In a recent and so-far relatively obscure video, VMware CEO Paul Maritz offers, at times, a sharp critique of the Intel chip architecture and the challenges of getting it into cell phones.
At the TiEcon 2009 conference in mid-May, Maritz gave a brief oral history of the Intel x86 chip architecture. He noted its shortcomings and the challenges presented by ARM, the chip design that powers most of the world's cell phones and will power Netbooks running on .
The video has been made available by TechPulse360.
"Consumer devices came along and there was one problem with the x86 instruction set. All of that complexity in there, accumulated over the years, meant it's a power hog. It loves electricity," he said in the video, referring to Intel's x86 architecture, which virtually all PCs use today.
Maritz--who worked for five years as a software and tools developer at Intel before spending 14 years as a top-level executive at Microsoft and then joining VMWare a year ago--continued: "In consumer devices like phones you can't have that. Battery life becomes paramount," he said.
Maritz described how Intel experimented with the ARM processor architecture and bought a license "for a much simpler microprocessor," referring to Intel's development of the StrongARM architecture, which eventually became a designed called XScale.
Subsequently, Intel decided to get out of the business, according to Maritz's depiction, because the devices were "low-end, low-power, low-profit." Here Maritz is referring to Intel's XScale business, which was sold to Marvell Technology in 2006.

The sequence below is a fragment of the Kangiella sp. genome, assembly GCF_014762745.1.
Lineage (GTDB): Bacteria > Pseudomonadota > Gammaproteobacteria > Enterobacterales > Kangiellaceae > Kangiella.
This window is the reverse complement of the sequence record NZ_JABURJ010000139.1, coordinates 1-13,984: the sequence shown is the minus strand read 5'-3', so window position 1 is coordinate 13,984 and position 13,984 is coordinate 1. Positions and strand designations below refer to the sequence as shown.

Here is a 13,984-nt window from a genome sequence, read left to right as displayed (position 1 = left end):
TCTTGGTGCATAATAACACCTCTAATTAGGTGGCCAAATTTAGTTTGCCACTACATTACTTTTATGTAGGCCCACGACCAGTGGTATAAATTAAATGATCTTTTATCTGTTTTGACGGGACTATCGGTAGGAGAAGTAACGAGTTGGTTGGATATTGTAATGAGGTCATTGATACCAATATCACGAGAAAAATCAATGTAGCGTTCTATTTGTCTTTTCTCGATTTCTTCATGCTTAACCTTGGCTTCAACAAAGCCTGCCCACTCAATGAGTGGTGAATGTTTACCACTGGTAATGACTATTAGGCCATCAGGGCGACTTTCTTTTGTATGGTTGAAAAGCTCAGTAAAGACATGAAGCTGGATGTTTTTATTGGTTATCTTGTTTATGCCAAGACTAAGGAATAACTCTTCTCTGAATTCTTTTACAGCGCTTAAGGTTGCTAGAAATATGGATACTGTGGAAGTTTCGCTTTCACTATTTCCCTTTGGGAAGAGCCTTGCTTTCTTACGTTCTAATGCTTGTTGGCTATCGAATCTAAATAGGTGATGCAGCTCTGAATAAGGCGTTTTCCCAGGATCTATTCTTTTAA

Maritz continued, describing how Intel wanted to get back to its roots: "high performance, complex microprocessors." Then, Intel realized, according to Maritz, that it had to get back into that market: "This ARM thing is a real problem, we're going to have to go back into that space."
In response to the video, an Intel representative said: "Paul Maritz is not privy to all of Intel's future product plans."
Note: Though the video is from May, it did not come to my attention until very recently. I think the topic is important enough to bring up now because Maritz is a high-profile CEO at a large company that builds software that runs on Intel processors and because he's speaking about one of Intel's greatest challenges.